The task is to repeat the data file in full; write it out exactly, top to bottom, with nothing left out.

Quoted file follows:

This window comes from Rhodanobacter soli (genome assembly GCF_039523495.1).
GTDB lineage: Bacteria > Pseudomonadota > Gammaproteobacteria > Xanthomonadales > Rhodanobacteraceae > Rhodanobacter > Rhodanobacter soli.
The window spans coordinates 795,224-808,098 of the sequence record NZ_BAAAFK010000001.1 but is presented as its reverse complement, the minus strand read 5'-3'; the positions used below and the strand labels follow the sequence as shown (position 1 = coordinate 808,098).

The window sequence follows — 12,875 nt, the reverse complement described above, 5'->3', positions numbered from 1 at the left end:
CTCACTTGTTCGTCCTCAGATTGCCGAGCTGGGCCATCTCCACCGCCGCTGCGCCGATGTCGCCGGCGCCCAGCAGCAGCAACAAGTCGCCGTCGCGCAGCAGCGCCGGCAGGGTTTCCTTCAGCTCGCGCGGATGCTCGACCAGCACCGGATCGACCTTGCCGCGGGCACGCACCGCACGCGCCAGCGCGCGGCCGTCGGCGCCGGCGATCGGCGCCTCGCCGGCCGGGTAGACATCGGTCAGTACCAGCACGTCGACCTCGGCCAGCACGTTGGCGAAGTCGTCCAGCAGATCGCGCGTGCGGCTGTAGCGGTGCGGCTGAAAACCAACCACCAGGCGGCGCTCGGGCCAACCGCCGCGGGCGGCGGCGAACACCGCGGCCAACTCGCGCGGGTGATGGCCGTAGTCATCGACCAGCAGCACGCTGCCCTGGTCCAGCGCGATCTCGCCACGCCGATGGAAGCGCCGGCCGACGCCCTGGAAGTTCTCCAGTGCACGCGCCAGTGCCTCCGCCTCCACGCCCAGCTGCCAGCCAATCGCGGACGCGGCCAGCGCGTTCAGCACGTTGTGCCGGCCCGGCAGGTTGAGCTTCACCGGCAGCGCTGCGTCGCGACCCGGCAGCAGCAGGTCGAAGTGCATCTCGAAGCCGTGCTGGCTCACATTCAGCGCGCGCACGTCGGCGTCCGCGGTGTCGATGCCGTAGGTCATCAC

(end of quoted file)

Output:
This window comes from Rhodanobacter soli (genome assembly GCF_039523495.1).
GTDB lineage: Bacteria > Pseudomonadota > Gammaproteobacteria > Xanthomonadales > Rhodanobacteraceae > Rhodanobacter > Rhodanobacter soli.
The window spans coordinates 795,224-808,098 of the sequence record NZ_BAAAFK010000001.1 but is presented as its reverse complement, the minus strand read 5'-3'; the positions used below and the strand labels follow the sequence as shown (position 1 = coordinate 808,098).

The window sequence follows — 12,875 nt, the reverse complement described above, 5'->3', positions numbered from 1 at the left end:
CTCACTTGTTCGTCCTCAGATTGCCGAGCTGGGCCATCTCCACCGCCGCTGCGCCGATGTCGCCGGCGCCCAGCAGCAGCAACAAGTCGCCGTCGCGCAGCAGCGCCGGCAGGGTTTCCTTCAGCTCGCGCGGATGCTCGACCAGCACCGGATCGACCTTGCCGCGGGCACGCACCGCACGCGCCAGCGCGCGGCCGTCGGCGCCGGCGATCGGCGCCTCGCCGGCCGGGTAGACATCGGTCAGTACCAGCACGTCGACCTCGGCCAGCACGTTGGCGAAGTCGTCCAGCAGATCGCGCGTGCGGCTGTAGCGGTGCGGCTGAAAACCAACCACCAGGCGGCGCTCGGGCCAACCGCCGCGGGCGGCGGCGAACACCGCGGCCAACTCGCGCGGGTGATGGCCGTAGTCATCGACCAGCAGCACGCTGCCCTGGTCCAGCGCGATCTCGCCACGCCGATGGAAGCGCCGGCCGACGCCCTGGAAGTTCTCCAGTGCACGCGCCAGTGCCTCCGCCTCCACGCCCAGCTGCCAGCCAATCGCGGACGCGGCCAGCGCGTTCAGCACGTTGTGCCGGCCCGGCAGGTTGAGCTTCACCGGCAGCGCTGCGTCGCGACCCGGCAGCAGCAGGTCGAAGTGCATCTCGAAGCCGTGCTGGCTCACATTCAGCGCGCGCACGTCGGCGTCCGCGGTGTCGATGCCGTAGGTCATCAC